Review Article

Effect of Light Water Reactor Water Environments on the Fatigue Life of Reactor Materials

[+] Author and Article Information
Omesh K. Chopra

Environmental Science Division Argonne National Laboratory Argonne, IL 60439

Gary L. Stevens

Structural Integrity Associates, Inc. 11515 Vanstory Dr., Suite 125 Huntersville, NC 28078

Robert Tregoning

Division of Engineering US Nuclear Regulatory Commission Washington, DC 20555

A. S. Rao

Division of Engineering US Nuclear Regulatory Commission Washington, DC 20555

1Corresponding author.

ASME doi:10.1115/1.4035885 History: Received November 19, 2016; Revised January 25, 2017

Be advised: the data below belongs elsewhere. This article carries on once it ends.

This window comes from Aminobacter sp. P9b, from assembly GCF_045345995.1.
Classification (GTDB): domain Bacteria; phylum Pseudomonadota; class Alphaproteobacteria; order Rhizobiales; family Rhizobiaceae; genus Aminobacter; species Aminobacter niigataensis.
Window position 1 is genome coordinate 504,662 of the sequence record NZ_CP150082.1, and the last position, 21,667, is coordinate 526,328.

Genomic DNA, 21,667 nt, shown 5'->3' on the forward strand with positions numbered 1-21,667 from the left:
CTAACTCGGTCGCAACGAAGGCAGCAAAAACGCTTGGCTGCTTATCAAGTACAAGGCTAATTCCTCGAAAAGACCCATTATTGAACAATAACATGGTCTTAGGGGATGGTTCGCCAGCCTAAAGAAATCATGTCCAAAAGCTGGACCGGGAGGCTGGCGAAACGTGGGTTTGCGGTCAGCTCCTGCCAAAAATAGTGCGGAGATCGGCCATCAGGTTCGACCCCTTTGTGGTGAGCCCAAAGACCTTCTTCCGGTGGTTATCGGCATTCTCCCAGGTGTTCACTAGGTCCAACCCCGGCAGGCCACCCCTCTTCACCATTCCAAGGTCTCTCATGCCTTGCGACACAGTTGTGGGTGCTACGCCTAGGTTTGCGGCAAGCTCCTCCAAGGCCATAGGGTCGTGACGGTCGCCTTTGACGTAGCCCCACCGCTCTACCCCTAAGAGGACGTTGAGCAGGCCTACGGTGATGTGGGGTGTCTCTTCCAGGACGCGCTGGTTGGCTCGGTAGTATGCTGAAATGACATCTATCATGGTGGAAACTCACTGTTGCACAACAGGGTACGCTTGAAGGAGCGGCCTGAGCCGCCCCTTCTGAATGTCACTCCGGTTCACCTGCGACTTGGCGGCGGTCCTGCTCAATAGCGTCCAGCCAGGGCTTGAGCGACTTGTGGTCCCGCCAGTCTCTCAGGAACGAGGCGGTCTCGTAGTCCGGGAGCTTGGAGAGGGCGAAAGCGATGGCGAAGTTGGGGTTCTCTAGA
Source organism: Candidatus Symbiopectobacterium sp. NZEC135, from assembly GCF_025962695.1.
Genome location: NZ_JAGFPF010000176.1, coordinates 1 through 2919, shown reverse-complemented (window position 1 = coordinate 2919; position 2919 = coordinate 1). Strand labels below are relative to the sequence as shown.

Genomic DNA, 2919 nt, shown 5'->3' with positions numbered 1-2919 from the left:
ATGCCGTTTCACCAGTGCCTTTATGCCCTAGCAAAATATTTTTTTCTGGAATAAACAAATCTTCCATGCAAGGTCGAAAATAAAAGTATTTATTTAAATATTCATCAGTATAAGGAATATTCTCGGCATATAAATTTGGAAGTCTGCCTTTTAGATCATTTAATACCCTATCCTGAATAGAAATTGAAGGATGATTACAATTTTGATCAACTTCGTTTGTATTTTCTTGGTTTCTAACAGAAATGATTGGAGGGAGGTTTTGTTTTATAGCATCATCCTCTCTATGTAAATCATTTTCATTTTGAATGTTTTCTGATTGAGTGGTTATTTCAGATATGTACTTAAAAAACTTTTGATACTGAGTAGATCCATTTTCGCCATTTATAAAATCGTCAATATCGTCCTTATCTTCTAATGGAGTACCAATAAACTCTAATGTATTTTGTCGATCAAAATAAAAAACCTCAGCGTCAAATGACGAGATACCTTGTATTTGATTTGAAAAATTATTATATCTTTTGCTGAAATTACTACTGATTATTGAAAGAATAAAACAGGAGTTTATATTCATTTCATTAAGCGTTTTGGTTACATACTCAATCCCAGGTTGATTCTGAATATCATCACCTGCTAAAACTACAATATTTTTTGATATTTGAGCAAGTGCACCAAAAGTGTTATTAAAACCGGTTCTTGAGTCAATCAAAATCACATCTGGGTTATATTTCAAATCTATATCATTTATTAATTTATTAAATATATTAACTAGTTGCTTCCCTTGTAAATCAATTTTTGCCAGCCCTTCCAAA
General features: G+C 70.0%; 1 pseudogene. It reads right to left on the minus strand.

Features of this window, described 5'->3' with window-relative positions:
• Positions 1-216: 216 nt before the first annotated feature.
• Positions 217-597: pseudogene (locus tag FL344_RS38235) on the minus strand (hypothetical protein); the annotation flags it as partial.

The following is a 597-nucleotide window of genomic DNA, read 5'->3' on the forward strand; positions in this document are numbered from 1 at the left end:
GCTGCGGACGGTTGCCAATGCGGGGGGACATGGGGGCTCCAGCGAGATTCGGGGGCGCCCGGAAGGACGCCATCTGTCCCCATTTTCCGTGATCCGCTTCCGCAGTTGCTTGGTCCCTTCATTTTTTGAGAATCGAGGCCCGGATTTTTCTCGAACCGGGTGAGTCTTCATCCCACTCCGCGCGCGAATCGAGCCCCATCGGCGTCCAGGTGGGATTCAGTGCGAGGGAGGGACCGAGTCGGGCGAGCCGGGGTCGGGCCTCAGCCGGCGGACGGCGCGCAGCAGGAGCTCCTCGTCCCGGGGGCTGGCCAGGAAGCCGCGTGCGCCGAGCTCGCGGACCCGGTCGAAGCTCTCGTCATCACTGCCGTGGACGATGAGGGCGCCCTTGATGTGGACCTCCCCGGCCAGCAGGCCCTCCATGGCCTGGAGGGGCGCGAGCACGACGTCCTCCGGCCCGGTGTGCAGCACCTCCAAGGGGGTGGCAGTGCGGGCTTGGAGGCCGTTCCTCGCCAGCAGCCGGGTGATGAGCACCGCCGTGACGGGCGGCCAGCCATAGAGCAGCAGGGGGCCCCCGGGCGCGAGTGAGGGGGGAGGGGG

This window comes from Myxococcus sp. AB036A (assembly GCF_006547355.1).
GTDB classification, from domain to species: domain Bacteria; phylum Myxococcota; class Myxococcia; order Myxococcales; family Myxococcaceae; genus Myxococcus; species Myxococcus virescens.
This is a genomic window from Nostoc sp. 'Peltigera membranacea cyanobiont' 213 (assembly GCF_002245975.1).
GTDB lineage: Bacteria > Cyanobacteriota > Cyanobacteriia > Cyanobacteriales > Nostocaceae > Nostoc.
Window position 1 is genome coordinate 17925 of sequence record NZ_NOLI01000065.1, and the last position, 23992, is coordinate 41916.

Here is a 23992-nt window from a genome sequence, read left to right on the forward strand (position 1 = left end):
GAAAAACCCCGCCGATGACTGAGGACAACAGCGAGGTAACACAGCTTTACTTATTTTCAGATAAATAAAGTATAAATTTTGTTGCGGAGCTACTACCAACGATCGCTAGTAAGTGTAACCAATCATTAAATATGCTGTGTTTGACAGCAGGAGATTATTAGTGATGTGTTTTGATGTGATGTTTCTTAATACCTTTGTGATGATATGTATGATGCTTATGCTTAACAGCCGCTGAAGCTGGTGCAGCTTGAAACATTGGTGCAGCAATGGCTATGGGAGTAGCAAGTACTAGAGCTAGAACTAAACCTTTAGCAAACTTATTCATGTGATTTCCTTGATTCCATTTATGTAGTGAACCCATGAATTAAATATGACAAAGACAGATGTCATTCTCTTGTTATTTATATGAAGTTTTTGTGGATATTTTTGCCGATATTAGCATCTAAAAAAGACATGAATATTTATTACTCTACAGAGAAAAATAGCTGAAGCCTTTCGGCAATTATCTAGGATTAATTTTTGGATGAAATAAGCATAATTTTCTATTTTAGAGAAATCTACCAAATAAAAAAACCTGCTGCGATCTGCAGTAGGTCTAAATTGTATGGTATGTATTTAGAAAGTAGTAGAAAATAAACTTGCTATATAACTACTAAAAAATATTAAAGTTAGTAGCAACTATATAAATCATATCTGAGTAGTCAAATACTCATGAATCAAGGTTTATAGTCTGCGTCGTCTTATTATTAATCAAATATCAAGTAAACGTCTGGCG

The American Society of Mechanical Engineers (ASME) Boiler and Pressure Vessel Code (Code) provides rules for the design of Class 1 components of nuclear power plants. However, the Code design curves do not address the effects of light water reactor (LWR) water environments. Existing fatigue strain-vs.-life (e-N) data illustrate significant effects of LWR water environments on the fatigue resistance of pressure vessel and piping steels. Extensive studies have been conducted at Argonne National Laboratory and elsewhere to investigate the effects of LWR environments on the fatigue life. This article summarizes the results of these studies. Existing fatigue e-N data were evaluated to identify the various material, environmental, and loading conditions that influence fatigue crack initiation; a methodology for estimating fatigue lives as a function of these parameters was developed. The effects were incorporated into the ASME Code Section III fatigue evaluations in terms of an environmental correction factor, Fen, which is the ratio of fatigue life in air at room temperature to the life in the LWR water environment at reactor operating temperatures. Available fatigue data were used to develop fatigue design curves for carbon and low-alloy steels, austenitic stainless steels, and nickel-chromium-iron (Ni-Cr-Fe) alloys and their weld metals. A review of the Code Section III fatigue adjustment factors of 2 and 20 is also presented and the possible conservatism inherent in the choice is evaluated. A brief description of potential effects of neutron irradiation on fatigue crack initiation is presented.

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